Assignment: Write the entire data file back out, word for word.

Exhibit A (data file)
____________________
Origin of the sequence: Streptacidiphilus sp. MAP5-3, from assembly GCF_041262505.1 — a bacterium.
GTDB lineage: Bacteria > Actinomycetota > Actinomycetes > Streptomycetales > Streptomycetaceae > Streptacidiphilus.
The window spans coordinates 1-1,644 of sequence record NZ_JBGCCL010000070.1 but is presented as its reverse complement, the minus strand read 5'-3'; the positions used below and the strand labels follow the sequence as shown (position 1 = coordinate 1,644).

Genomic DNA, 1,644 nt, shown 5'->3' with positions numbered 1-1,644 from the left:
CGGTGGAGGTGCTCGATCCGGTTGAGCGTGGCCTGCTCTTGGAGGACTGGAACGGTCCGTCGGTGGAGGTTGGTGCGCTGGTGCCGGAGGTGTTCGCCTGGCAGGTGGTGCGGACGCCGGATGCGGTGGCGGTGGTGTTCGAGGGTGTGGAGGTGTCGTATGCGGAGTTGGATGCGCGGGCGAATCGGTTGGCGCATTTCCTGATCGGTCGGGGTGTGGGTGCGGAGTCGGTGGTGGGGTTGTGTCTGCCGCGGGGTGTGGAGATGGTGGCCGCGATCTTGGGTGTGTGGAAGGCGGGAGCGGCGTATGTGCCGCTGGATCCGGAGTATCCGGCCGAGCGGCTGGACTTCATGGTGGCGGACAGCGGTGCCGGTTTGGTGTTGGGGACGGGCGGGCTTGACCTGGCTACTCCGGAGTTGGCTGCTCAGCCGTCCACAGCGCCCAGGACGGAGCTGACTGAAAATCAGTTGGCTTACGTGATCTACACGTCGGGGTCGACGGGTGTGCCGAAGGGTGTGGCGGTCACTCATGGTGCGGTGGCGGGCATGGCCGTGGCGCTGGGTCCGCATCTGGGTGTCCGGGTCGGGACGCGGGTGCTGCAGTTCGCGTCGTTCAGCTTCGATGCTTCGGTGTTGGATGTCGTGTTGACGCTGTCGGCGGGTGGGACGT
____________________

Origin of the sequence: Streptacidiphilus sp. MAP5-3, from assembly GCF_041262505.1 — a bacterium.
GTDB lineage: Bacteria > Actinomycetota > Actinomycetes > Streptomycetales > Streptomycetaceae > Streptacidiphilus.
The window spans coordinates 1-1,644 of sequence record NZ_JBGCCL010000070.1 but is presented as its reverse complement, the minus strand read 5'-3'; the positions used below and the strand labels follow the sequence as shown (position 1 = coordinate 1,644).

Genomic DNA, 1,644 nt, shown 5'->3' with positions numbered 1-1,644 from the left:
CGGTGGAGGTGCTCGATCCGGTTGAGCGTGGCCTGCTCTTGGAGGACTGGAACGGTCCGTCGGTGGAGGTTGGTGCGCTGGTGCCGGAGGTGTTCGCCTGGCAGGTGGTGCGGACGCCGGATGCGGTGGCGGTGGTGTTCGAGGGTGTGGAGGTGTCGTATGCGGAGTTGGATGCGCGGGCGAATCGGTTGGCGCATTTCCTGATCGGTCGGGGTGTGGGTGCGGAGTCGGTGGTGGGGTTGTGTCTGCCGCGGGGTGTGGAGATGGTGGCCGCGATCTTGGGTGTGTGGAAGGCGGGAGCGGCGTATGTGCCGCTGGATCCGGAGTATCCGGCCGAGCGGCTGGACTTCATGGTGGCGGACAGCGGTGCCGGTTTGGTGTTGGGGACGGGCGGGCTTGACCTGGCTACTCCGGAGTTGGCTGCTCAGCCGTCCACAGCGCCCAGGACGGAGCTGACTGAAAATCAGTTGGCTTACGTGATCTACACGTCGGGGTCGACGGGTGTGCCGAAGGGTGTGGCGGTCACTCATGGTGCGGTGGCGGGCATGGCCGTGGCGCTGGGTCCGCATCTGGGTGTCCGGGTCGGGACGCGGGTGCTGCAGTTCGCGTCGTTCAGCTTCGATGCTTCGGTGTTGGATGTCGTGTTGACGCTGTCGGCGGGTGGGACGT